Roger Ebert, writing for the Chicago Sun-Times, said of the people involved with the film, "[t]hey are all so very articulate, which is refreshing in a time when literate and evocative speech has been devalued in the movies." Peter Travers, writing for Rolling Stone, said, "Mike Nichols' haunting, hypnotic Closer vibrates with eroticism, bruising laughs and dynamite performances from four attractive actors doing decidedly unattractive things." Kenneth Turan of the Los Angeles Times wrote, "[d]espite involved acting and Nichols' impeccable professionalism as a director, the end result is, to quote one of the characters, 'a bunch of sad strangers photographed beautifully'." The New York Times' A. O. Scott wrote, "[u]nlike most movie love stories, Closer does have the virtue of unpredictability. The problem is that, while parts are provocative and forceful, the film as a whole collapses into a welter of misplaced intensity." In a review on The Atlantic website, Christoper Orr described the film as "flamboyantly bad" and "irretrievably silly, a potty-mouthed fantasy that somehow mistakes itself for a fearless excavation of the dark recesses of the human soul", suggesting that what might have worked on stage came across as "ostentatious melodrama" on film. In a review on the Allmovie website, Perry Seibert praised the acting, the direction and the screenwriting, stating that Clive Owen "finds every dimension in his alpha-male character", Julia Roberts "shows not an ounce of movie-star self-consciousness", Natalie Portman "understands [her character] inside and out" and affirming that "[w]ith his superior timing, Nichols allows each of these actors to hit every funny, cruel, and intimate moment in the script".Closer was featured on 73 end of the year top 10 lists by North American critics, with 2 number one spots.
The film was released on December 3, 2004 in North America. Closer opened in 476 theaters, but the theater count was increased after the film was released. The film was domestically a moderate financial success, grossing $33,987,757. Huge success followed in the international market, where the film grossed an additional $81,517,270; over 70% of its $115,505,027 worldwide gross. The film was produced on a budget of US$27 million.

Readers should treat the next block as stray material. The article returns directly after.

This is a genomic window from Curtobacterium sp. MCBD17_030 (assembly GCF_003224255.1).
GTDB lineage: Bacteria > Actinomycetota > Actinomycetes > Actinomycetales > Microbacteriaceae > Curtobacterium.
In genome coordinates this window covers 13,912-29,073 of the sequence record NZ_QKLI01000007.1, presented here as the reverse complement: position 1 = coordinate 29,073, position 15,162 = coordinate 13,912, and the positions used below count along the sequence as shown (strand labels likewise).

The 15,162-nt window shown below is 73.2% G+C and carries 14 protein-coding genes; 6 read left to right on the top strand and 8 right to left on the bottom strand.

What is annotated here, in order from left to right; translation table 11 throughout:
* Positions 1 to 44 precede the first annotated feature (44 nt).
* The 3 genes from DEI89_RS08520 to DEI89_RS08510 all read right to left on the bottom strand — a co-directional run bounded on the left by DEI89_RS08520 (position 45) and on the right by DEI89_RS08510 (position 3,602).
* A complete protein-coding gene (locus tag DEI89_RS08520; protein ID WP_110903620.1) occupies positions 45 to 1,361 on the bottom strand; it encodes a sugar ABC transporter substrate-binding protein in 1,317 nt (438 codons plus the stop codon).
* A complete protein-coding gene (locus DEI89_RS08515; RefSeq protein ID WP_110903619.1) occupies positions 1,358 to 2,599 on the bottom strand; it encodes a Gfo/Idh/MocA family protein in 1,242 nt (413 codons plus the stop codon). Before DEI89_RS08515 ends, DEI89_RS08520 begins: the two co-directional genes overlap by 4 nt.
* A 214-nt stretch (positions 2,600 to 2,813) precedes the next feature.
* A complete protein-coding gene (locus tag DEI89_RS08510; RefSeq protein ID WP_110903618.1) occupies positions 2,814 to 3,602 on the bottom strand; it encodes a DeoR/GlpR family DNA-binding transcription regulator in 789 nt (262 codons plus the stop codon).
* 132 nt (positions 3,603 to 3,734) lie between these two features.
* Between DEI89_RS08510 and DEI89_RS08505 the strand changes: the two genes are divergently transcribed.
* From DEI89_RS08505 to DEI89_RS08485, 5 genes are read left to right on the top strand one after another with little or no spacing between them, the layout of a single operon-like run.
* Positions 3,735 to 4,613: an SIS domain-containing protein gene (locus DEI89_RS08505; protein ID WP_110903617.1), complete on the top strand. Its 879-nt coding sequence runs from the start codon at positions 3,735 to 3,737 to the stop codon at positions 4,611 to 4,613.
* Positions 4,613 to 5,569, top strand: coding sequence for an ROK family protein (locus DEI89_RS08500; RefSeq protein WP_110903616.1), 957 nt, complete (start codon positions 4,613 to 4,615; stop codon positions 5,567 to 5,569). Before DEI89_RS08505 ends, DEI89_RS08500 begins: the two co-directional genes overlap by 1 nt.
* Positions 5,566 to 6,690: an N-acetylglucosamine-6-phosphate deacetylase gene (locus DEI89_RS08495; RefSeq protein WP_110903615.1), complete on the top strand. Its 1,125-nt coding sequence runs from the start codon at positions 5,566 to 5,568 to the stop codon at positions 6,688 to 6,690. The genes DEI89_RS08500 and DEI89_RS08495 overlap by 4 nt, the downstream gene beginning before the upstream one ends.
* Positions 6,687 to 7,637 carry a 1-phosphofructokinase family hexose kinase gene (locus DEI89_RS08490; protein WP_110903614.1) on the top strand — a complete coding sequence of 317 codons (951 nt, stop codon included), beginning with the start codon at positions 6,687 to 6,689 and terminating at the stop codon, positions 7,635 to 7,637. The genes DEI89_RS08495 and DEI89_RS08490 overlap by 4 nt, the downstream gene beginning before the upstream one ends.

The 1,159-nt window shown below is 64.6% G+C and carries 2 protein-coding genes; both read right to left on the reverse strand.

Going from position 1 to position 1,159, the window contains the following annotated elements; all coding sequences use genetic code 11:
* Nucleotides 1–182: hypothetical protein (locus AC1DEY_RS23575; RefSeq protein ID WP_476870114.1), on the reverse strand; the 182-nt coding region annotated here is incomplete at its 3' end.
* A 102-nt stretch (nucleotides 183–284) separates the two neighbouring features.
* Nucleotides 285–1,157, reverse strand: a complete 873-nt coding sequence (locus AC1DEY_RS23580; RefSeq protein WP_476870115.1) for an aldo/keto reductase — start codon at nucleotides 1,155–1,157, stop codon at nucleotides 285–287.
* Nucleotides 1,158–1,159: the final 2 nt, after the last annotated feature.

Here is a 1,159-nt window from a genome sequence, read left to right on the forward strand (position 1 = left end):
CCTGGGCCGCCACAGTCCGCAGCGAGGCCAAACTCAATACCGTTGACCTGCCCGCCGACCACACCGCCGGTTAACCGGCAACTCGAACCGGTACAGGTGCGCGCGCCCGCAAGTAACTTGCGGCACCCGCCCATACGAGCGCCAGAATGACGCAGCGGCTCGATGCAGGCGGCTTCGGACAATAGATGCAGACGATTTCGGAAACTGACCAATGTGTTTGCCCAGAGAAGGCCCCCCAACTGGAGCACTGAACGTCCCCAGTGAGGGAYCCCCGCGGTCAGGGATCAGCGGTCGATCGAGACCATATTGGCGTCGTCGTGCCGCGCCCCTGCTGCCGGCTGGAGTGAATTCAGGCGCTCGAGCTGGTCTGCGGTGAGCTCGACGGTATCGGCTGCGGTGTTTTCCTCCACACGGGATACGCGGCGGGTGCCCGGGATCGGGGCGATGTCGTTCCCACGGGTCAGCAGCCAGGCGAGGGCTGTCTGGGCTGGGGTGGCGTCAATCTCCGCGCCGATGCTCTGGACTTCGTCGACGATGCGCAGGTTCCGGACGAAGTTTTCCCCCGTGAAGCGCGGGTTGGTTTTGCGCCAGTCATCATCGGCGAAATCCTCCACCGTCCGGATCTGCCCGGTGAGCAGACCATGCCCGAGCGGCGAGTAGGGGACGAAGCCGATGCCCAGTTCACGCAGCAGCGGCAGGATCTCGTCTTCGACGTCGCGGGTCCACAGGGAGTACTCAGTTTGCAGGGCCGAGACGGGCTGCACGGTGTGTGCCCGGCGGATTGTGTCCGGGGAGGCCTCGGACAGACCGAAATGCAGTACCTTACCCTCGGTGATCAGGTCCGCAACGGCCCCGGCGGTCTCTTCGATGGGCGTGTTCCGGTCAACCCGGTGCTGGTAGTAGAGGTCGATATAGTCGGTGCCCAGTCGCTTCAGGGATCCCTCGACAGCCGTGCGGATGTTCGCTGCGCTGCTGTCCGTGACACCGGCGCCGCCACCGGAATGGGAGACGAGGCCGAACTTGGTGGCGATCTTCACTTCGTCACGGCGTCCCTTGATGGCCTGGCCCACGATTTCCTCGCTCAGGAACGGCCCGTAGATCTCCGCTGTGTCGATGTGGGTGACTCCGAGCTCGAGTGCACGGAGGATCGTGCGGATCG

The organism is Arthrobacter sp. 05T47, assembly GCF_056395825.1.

Awards and nominationsEdit
- "Closer (2004)". boxofficemojo.com. Retrieved March 21, 2006.
- Felsenfeld, Daniel (November 8, 2006). "Così fan tutte and the Shock of the Now". Retrieved June 8, 2009.
- "Closer (I) (2004) - Filming & Production". IMDb. Retrieved May 2, 2021.
- "Closer – Movie Reviews, Trailers, Pictures". Rotten Tomatoes. Retrieved May 5, 2021.
- "Closer (2004): Reviews". Metacritic. Retrieved November 7, 2009.
- Ebert, Roger (December 2, 2004). "Closer". Chicago Sun-Times. Retrieved October 7, 2015.
- Travers, Peter (December 3, 2004). "Closer". Rolling Stone. Retrieved October 7, 2015.
- Turan, Kenneth (December 3, 2004). "Love, sadistically". Los Angeles Times. Retrieved October 7, 2015.
- Scott, A. O. (December 3, 2004). "When Talk Is Sexier Than a Clichéd Clinch". The New York Times. Retrieved October 7, 2015.
- Orr, Christopher (March 2005). "The Movie Review: 'Closer'". The Atlantic. Retrieved July 22, 2016.
- Seibert, Perry. "Closer: Review". Allmovie. Retrieved April 19, 2020.
- "Best Movies of 2004>". criticstop10.com. Retrieved October 13, 2021.
- "Closer: Releases". Allmovie. Retrieved April 19, 2020.